Upon generation of the target address for the return, it is then determined whether or not that target address is equal to the second address (BT) of the new entry in the call buffer and also, whether or not the first address (BR) of the new entry in the call buffer is unspecified (step 460). If so, then in the return cache, a new entry is built for the associated subroutine (step 470) and the method proceeds to step 480. Else, the method proceeds to step 490 (step 472). According to step 470, the new entry in the return cache is built as follows: the first address (CEP) of the new entry in the return cache is set to the third address (BEP) of the matching entry in the call buffer (step 470 a); and the second address (CR) of the new entry in the return cache is set to the return address for the associated subroutine (step 470 b).

At step 480, the in pointer of the call buffer is updated to point to the new entry. At step 490, the method terminates.

To facilitate a clear understanding of the present invention, illustrative examples will now be given with respect to the method of FIG. 4. In the description of the examples, steps 400, 402, and 404 of the method of FIG. 4 (i.e., identifying a set of instructions in a call class, identifying a set of instructions in a return class, and storing entries for subroutines that have been executed in a return cache) are presumed to have been already performed and are thus not described. Moreover, the return cache and call buffer are presumed to have entries as described above. That is, the return cache includes entries having a first (CEP) and a second address (CR) , and the call buffer includes entries having a first (BR), second (BT) , and a third address (BEP) as described above. Further, presumptions are made regarding whether matching entries exist in the return cache and in the call buffer, corresponding to steps 420 and 440 of the method of FIG. 4, respectively. These presumptions are made to clearly illustrate the various possibilities which may be encountered in executing the method of FIG. 4 and the results associated therewith. When portions of the following descriptions relate to the steps of the method of FIG. 4, those specific steps will be referenced in parenthesis to allow cross-referencing between the following examples and the method.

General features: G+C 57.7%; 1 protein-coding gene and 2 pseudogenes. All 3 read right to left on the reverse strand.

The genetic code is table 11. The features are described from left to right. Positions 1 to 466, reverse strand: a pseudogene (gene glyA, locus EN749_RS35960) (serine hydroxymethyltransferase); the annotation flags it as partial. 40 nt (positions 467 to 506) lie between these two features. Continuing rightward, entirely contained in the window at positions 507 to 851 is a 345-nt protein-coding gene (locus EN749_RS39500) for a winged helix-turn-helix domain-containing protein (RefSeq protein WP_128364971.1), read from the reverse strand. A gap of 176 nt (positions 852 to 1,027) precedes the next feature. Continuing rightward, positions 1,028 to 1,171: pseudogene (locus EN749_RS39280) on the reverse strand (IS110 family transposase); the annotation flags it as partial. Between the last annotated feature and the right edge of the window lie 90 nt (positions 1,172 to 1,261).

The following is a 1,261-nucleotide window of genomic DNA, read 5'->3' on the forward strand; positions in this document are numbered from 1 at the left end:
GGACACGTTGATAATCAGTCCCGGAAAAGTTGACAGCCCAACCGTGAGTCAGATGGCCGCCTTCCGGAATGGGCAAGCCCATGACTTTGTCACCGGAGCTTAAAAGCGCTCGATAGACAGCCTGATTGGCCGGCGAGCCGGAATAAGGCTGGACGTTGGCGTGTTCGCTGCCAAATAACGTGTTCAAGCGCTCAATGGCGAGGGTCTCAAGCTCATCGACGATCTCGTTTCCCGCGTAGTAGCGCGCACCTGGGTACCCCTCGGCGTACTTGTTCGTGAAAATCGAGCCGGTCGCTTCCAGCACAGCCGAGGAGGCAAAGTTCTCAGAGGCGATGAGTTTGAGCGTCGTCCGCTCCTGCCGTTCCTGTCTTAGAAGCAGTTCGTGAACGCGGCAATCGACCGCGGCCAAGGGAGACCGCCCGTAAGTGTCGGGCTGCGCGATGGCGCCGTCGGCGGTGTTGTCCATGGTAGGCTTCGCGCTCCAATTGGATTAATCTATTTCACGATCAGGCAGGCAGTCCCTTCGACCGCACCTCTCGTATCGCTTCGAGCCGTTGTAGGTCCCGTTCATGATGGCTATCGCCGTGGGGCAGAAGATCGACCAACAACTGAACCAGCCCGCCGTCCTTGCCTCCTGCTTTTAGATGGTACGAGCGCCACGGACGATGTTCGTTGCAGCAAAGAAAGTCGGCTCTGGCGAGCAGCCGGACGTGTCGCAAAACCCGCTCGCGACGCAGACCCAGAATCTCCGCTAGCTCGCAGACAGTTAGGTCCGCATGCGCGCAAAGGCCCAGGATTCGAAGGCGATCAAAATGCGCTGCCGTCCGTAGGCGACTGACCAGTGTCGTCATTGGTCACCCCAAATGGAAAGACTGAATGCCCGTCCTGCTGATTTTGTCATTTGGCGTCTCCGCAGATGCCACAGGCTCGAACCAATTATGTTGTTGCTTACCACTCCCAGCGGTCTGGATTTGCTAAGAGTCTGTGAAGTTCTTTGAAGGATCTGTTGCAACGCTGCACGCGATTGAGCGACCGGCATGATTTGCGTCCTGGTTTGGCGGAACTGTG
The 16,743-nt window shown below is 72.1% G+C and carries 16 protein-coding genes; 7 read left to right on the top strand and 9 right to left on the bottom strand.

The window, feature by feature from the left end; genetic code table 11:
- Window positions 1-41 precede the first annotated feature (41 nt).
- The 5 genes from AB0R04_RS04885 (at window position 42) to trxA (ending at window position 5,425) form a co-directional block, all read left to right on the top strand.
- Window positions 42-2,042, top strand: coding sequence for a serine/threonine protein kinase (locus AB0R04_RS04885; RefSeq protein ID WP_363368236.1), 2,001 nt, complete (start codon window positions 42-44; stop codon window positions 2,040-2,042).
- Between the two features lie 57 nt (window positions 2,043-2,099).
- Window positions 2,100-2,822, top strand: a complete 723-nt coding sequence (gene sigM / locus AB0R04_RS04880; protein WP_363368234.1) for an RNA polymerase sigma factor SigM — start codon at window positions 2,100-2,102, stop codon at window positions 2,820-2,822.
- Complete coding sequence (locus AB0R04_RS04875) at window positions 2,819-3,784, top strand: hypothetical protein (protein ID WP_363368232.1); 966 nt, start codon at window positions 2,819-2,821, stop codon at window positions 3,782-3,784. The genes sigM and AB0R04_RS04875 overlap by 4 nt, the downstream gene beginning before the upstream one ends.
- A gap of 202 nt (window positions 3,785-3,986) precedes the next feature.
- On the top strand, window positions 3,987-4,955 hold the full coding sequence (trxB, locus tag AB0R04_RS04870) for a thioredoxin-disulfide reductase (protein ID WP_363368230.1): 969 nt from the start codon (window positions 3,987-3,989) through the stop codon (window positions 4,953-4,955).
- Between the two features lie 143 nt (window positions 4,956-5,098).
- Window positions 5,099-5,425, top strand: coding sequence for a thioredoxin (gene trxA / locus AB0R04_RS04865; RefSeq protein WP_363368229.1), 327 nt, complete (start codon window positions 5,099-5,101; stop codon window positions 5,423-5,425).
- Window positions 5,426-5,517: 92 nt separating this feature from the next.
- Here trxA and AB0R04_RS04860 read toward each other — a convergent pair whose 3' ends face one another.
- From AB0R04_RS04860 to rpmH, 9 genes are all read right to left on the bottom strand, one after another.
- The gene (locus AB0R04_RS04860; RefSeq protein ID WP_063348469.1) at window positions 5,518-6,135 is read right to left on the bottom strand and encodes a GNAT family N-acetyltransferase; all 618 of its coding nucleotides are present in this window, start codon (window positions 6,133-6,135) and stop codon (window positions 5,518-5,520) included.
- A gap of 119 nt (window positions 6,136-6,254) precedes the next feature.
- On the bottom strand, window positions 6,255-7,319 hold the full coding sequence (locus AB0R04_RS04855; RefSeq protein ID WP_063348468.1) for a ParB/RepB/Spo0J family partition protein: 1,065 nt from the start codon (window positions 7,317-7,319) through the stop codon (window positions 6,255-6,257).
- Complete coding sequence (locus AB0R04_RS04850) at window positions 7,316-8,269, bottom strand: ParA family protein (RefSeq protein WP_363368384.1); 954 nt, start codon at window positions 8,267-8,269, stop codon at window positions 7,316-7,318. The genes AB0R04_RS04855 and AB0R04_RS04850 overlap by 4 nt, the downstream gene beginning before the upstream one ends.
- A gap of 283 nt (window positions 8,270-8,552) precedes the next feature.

A first illustrative example is provided with respect to FIG. 5, which is a diagram illustrating a first scenario to which the present invention is applied wherein calls are made from a running program to a subroutine. In this example, a first and a second subroutine call instruction both call the same subroutine. In FIG. 5, the addresses of the first and second subroutine call instructions are represented by “A” and “C”, respectively. The addresses of the entry point and return for the subroutine are represented by “B” and “D”, respectively. The target addresses of the return “D” are represented by “A+1” and “C+1”.

The method of FIG. 4 will now be applied to the first subroutine call instruction of FIG. 5. Upon generation of a target address “B” for the first subroutine call instruction at address “A”, a new entry is built in a call buffer for the first subroutine call instruction and an in pointer of the call buffer is updated to point to the new entry (step 410). According to step 410, the new entry is built as follows: the second address (BT) of the new entry is set to “A+1” (step 410 a); and the third address (BEP) of the new entry is set to “B” (step 410 b).